Moreover, even if the BIA is regarded as having partially “corrected” the IJ's error with respect to the non-consideration of the 2003 derivative filing,8 it nevertheless perpetuated the IJ's error regarding the filing deadline applicable to Lumataw, when it cited his failure to apply within one year of his 1995 arrival.9 Thus, the BIA's determination that no exceptions justified the untimely filing was erroneously premised on an at least an eight-year delay. But as explained above, Lumataw cannot be charged, as a matter of law, for the period of delay prior to the enactment of the one-year filing deadline.
Ultimately, the question of whether changed or extraordinary circumstances exist to excuse an alien's failure to meet the deadline for filing an asylum application is a highly fact-specific inquiry requiring an individualized analysis of the facts of the particular case. Matter of Y-C-, 23 I. & N. Dec. 286, 287-88 (B.I.A.2002).10 And, inevitably, justifying an eight or ten year delay to the satisfaction of the agency is a more formidable task than justifying a substantially shorter, five-year period of delay.11 We cannot confidently say that the improper attribution of several additional years of delay to Lumataw was not the “final straw” precluding the BIA from exercising its discretion in Lumataw's favor. Moreover, the absence of an asylum filing deadline at the time of Lumataw's initial entry and for several years thereafter, if recognized, could have itself been considered “extraordinary circumstances” justifying a late filing. See 8 C.F.R. § 1208.4(a)(5) (defining “extraordinary circumstances” as “factors directly related to the failure to meet the 1-year deadline”); AO Training Manual, at 15-16 (instructing AO's, in conducting “extraordinary circumstances” analysis, to consider “any ․ factor or group of factors” which, “depending on the facts of the case” “produced a significant barrier to timely filing”). Finally, also bearing in mind the canon which, given the drastic consequences of deportation, favors construction of immigration laws in the light most favorable to the alien12 we find that we are unable confidently to conclude that had the agency conducted the proper timeliness analysis, it would not have found that an exception justifying Lumataw's untimely filing applied. And had the untimely filing been excused, Lumataw would not have been precluded from demonstrating his eligibility for asylum.13 Thus, we cannot say that the agency's errors did not prejudice Lumataw. We leave it to the agency to determine upon remand whether or not the application of the proper analysis would nevertheless yield the same result.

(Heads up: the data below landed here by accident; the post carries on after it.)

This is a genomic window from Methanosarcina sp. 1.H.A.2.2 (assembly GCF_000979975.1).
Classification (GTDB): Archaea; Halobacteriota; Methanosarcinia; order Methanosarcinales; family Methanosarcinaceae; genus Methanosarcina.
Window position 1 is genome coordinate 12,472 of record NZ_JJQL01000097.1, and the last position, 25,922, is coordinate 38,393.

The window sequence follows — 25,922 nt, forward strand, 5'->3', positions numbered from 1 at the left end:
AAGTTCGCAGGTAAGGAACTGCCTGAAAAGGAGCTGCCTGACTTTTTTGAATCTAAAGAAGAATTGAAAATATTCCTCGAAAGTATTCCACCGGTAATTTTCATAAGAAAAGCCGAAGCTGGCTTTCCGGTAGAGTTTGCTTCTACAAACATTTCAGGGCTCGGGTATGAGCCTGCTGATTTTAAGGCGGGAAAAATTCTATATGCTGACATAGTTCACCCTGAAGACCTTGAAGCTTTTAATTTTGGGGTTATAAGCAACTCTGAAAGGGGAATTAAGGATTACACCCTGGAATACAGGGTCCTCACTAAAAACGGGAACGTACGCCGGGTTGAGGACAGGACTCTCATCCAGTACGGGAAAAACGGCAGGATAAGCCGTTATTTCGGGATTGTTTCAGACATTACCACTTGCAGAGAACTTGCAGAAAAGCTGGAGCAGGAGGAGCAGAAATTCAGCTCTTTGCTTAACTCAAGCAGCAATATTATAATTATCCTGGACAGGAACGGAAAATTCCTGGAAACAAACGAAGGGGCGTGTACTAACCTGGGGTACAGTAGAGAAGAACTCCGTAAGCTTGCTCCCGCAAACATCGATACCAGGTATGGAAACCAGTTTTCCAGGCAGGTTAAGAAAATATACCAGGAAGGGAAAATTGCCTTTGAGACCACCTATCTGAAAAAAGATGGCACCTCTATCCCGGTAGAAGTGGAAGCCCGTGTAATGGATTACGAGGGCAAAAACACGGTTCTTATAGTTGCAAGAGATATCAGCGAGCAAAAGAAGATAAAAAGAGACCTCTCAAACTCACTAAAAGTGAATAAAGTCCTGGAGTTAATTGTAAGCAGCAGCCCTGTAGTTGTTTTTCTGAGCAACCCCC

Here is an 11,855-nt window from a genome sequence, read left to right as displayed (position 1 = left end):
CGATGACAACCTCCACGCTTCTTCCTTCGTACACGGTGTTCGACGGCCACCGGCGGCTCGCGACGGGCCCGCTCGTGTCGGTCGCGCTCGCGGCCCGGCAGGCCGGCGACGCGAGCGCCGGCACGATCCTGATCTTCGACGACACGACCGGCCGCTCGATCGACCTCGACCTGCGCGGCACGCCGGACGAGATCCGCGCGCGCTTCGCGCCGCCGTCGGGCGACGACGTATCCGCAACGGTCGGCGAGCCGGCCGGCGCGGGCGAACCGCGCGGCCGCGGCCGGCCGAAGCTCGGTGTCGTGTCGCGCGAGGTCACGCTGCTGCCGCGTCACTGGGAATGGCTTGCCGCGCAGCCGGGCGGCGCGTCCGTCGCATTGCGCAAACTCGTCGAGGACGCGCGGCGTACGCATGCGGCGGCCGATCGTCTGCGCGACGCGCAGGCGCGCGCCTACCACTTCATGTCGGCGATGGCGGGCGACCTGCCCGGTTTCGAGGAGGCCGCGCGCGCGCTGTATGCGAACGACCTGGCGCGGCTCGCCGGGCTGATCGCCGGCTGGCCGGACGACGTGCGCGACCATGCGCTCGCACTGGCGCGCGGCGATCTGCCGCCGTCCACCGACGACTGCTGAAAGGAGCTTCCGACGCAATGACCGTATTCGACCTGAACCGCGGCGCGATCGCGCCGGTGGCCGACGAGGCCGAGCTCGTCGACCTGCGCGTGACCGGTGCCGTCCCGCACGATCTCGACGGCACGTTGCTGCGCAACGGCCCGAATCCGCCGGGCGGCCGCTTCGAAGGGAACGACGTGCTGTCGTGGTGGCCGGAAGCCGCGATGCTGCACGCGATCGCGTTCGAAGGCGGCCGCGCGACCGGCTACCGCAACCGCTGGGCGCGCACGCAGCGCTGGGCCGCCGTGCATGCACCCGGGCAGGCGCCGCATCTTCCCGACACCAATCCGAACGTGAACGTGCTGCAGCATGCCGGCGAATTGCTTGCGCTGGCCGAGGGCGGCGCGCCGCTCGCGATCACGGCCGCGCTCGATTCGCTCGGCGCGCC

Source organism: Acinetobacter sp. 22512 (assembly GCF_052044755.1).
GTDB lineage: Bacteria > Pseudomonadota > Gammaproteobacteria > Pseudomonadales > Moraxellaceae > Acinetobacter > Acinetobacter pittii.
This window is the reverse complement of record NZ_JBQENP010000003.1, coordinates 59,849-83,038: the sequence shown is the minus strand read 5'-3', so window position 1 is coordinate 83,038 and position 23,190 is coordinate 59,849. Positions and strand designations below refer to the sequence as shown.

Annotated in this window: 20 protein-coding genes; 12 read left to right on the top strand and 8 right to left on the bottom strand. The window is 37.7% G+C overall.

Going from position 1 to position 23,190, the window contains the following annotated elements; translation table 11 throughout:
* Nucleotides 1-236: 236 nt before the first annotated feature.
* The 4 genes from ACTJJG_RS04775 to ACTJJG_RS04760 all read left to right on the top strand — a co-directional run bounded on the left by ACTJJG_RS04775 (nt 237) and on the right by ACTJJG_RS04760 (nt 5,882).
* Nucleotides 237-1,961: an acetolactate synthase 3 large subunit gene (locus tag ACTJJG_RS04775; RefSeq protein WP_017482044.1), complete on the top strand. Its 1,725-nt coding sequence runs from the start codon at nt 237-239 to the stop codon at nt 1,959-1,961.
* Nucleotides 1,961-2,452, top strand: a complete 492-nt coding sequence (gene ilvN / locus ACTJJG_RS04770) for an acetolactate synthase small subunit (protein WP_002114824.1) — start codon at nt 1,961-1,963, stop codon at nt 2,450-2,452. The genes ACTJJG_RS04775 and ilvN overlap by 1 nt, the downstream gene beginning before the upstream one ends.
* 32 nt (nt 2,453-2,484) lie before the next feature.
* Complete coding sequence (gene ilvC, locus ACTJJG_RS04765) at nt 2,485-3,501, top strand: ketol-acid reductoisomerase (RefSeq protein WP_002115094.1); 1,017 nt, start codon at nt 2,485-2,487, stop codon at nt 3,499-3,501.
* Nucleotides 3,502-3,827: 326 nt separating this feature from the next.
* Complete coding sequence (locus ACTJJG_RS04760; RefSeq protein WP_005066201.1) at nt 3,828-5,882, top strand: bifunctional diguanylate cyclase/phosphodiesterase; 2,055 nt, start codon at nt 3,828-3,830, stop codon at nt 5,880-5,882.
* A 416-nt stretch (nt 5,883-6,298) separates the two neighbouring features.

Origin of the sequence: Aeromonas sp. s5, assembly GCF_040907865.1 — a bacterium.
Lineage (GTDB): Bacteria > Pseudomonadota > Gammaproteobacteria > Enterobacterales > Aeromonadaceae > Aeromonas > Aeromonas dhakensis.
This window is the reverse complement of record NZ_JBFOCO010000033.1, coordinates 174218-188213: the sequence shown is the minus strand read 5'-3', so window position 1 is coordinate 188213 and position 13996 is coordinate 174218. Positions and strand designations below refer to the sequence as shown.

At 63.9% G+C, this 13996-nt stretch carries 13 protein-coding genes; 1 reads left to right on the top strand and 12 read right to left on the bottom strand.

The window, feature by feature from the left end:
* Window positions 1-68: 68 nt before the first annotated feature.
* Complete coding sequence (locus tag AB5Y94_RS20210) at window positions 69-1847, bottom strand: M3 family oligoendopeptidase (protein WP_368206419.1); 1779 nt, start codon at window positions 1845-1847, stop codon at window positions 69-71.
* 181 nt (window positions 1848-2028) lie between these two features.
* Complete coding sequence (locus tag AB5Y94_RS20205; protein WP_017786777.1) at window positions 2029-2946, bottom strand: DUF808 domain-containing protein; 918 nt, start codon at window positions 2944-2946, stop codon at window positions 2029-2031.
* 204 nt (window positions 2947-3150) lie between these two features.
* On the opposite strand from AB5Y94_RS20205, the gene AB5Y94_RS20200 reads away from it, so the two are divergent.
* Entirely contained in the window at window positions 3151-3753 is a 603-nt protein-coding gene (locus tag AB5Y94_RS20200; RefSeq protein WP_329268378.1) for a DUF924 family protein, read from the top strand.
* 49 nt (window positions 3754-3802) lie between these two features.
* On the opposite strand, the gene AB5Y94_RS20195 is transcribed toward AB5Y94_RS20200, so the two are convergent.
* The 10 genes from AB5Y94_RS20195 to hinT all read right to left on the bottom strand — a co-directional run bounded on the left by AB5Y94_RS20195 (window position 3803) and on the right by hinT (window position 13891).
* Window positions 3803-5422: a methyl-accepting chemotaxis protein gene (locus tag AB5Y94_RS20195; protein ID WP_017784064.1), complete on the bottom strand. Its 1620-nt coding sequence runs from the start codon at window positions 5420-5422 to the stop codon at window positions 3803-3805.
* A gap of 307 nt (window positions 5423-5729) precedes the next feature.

In reaching this holding, we emphasize that we reach no conclusion as to whether, under the proper analysis, Lumataw's undisputed failure to timely file his application should be excused. Rather, because determinations regarding whether changed or extraordinary circumstances justify a late-filed application are “generally factual determinations,” Odmar, 294 Fed.Appx. at 613, we lack authority to make the discretionary determination in the first instance of whether Lumataw in fact warrants an exception to the one-year filing deadline. What we recognize, however, is that the agency committed legal error in conducting its timeliness analysis, and a possibility exists that Lumataw might have satisfied 8 U.S.C. § 1158(a)(2)(D) but for the IJ and BIA's unambiguous mischaracterization of his filing obligations. See Kojo, 2009 WL 1396836, at *1 (granting petition to review and remanding because “the IJ failed to analyze in the first instance whether changes in Indonesia between 1998 and 2002 justify the untimely filed application” for asylum). Because we cannot conclude that the legal errors raised by this appeal were harmless, we grant the petition for review and remand.
2. Past Persecution